As agents of change we cannot achieve changes by ourselves, if we are to work for fullness of life for all there is an inevitable community dimension to our work. I would suggest that if our own fullness of life hinders another from their fullness we are not truly living in the light. Therefore to work for change with, for and in communities, at local, national, global or virtual must be a paramount priority. Not only will the impact of these changed communities help those that are members have a greater fullness of life, but also those who engage in the struggle of changing these communities will also experience at greater fullness of life.
Finally because we are made in God’s image, humanity longs for a sense of communitas. Communitas is an intense community spirit, the feeling of great social equality, solidarity, and togetherness Thunder on the Hill movies

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. Even the hermits of old sought this equality and justice for others, and togetherness with their creator as they retreated to desolate places to pray. The desire for Communitas is more prevalent as a characteristic when people experience liminality. ie when they are undergoing a period of change when the resources they have relied on in the past are called into question. If this desire for communitas lies latent at the core of humanity and comes to the fore during liminality, then it speaks of God’s image in whom we are made, and provides the key to forming lasting, real, dynamic relationships of change, and hope.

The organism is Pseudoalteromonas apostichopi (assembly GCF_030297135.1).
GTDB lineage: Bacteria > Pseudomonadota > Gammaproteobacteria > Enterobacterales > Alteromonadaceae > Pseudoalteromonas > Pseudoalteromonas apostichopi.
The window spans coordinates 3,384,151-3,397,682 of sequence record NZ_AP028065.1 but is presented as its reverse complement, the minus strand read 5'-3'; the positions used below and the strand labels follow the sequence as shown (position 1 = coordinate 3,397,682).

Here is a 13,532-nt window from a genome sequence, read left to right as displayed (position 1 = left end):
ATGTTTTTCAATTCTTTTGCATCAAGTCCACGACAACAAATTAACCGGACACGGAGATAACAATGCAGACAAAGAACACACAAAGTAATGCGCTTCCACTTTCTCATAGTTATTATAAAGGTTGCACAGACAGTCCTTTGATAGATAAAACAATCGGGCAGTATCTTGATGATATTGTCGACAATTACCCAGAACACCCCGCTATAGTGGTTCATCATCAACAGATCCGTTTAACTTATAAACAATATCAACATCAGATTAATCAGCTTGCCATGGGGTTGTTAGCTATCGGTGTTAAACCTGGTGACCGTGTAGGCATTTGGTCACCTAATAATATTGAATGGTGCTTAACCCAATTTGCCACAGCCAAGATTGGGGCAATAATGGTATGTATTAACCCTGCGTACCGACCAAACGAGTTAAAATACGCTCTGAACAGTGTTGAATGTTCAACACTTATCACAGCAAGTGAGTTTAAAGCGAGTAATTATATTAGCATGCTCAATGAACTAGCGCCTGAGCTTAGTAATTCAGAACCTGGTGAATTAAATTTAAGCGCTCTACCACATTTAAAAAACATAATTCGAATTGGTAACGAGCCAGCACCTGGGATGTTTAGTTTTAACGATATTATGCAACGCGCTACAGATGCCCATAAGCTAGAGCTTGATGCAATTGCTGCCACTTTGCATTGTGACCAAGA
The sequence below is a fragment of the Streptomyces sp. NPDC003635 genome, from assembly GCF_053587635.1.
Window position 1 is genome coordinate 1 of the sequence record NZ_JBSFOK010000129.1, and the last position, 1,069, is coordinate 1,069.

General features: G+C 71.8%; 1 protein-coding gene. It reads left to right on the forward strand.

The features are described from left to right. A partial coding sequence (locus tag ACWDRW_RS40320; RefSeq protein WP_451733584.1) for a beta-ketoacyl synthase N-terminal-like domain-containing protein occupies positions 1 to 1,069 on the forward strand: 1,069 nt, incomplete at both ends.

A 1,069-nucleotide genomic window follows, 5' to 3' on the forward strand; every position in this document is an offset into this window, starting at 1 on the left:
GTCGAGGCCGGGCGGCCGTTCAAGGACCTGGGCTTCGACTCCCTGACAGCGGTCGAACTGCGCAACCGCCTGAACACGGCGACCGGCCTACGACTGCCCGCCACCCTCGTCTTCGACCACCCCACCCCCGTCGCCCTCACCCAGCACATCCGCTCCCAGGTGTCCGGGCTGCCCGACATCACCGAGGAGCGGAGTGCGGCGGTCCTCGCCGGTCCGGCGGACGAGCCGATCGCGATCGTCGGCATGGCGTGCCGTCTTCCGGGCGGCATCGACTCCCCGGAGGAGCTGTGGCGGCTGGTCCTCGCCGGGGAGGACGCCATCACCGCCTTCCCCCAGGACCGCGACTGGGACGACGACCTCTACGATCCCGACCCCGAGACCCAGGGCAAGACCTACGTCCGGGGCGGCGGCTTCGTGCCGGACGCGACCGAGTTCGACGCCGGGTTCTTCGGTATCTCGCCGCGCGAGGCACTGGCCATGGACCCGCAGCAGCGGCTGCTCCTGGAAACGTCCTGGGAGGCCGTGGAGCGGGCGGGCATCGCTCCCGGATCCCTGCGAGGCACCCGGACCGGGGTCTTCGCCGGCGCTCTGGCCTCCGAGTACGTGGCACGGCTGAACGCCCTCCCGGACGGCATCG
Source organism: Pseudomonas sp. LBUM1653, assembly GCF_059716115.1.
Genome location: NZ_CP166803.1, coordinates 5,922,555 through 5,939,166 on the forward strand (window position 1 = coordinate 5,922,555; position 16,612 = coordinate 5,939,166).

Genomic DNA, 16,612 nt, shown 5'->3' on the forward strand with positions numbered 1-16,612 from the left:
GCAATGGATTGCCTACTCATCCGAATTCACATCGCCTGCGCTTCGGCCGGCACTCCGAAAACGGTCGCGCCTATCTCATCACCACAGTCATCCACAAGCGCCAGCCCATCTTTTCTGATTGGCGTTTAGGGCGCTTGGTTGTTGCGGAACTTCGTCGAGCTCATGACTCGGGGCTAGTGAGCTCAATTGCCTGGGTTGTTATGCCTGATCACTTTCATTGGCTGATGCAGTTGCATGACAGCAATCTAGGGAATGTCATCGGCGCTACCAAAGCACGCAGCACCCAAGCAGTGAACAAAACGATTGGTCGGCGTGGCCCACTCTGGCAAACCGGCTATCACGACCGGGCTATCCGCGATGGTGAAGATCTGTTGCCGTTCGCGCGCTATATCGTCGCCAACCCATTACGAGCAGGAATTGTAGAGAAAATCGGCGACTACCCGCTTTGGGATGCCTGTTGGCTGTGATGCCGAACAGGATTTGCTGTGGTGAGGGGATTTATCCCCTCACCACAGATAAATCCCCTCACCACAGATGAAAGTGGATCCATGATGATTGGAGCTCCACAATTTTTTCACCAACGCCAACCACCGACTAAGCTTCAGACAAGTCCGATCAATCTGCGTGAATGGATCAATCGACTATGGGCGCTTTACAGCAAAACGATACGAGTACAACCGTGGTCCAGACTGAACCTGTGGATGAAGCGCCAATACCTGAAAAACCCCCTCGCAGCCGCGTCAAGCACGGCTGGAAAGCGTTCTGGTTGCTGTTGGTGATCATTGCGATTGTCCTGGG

Bridging the community

One of the students led a session exploring community. We looked at the notions of building community and various aspects, how do we make connections with people, the role of small or casual interactions in building community and encouraging others to be community minded. She gave us £2 to go into Bristol for 30 minutes to connect with someone. I was part of a group of three and we decided to pay for peoples toll charge at the suspension bridge. Two of us stood at one end and as a car approached we explained we would pay their crossing fee today 50p and asked if they would “think about this random act of kindness as they cross the bridge and if it encourages you to be more community minded in future to give the guy at the other end of the thumbs up and if not a thumbs down”. Well we got four out of four and some great responses two asked if we were from a church but the best was “You’ve made my day and put a smile on my face”. All that it took was 50p and little bit of human inter action.